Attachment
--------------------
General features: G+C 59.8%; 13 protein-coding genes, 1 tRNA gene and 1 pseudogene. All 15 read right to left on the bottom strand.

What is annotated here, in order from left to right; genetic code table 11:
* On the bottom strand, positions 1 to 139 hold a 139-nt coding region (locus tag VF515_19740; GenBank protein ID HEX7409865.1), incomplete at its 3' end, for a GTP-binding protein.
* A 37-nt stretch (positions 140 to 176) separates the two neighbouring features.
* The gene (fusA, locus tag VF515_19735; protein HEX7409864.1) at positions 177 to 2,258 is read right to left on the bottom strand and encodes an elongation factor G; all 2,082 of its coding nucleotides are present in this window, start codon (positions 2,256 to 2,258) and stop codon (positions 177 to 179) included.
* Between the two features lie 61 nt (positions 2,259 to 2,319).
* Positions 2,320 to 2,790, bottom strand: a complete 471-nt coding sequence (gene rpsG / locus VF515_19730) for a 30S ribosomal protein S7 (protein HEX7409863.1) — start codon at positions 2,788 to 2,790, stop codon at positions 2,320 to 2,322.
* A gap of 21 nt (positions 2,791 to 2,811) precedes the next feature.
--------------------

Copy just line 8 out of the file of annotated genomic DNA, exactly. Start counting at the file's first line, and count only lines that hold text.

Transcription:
* A gap of 21 nt (positions 2,791 to 2,811) precedes the next feature.